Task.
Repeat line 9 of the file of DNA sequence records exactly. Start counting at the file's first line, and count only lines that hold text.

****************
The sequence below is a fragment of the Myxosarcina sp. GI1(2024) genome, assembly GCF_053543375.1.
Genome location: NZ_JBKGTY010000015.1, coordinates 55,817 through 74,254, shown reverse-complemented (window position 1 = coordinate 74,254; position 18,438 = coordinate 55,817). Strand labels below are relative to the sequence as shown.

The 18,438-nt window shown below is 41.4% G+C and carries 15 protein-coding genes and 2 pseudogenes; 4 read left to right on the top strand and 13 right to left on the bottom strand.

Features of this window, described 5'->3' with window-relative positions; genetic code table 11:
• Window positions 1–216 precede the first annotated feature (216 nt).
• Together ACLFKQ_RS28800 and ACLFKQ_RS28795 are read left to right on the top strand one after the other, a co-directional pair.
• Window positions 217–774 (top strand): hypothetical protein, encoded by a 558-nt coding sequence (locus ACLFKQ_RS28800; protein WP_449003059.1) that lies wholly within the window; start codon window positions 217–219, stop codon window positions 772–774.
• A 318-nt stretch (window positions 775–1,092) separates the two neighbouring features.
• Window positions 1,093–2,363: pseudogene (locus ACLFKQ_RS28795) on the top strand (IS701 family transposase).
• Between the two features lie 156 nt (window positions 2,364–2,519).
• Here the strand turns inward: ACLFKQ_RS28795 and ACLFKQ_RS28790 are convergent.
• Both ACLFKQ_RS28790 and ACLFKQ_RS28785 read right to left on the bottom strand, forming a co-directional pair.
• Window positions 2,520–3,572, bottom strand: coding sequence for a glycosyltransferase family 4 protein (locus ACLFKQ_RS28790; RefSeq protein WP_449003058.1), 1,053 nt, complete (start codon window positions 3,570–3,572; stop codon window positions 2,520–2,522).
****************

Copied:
• Window positions 1,093–2,363: pseudogene (locus ACLFKQ_RS28795) on the top strand (IS701 family transposase).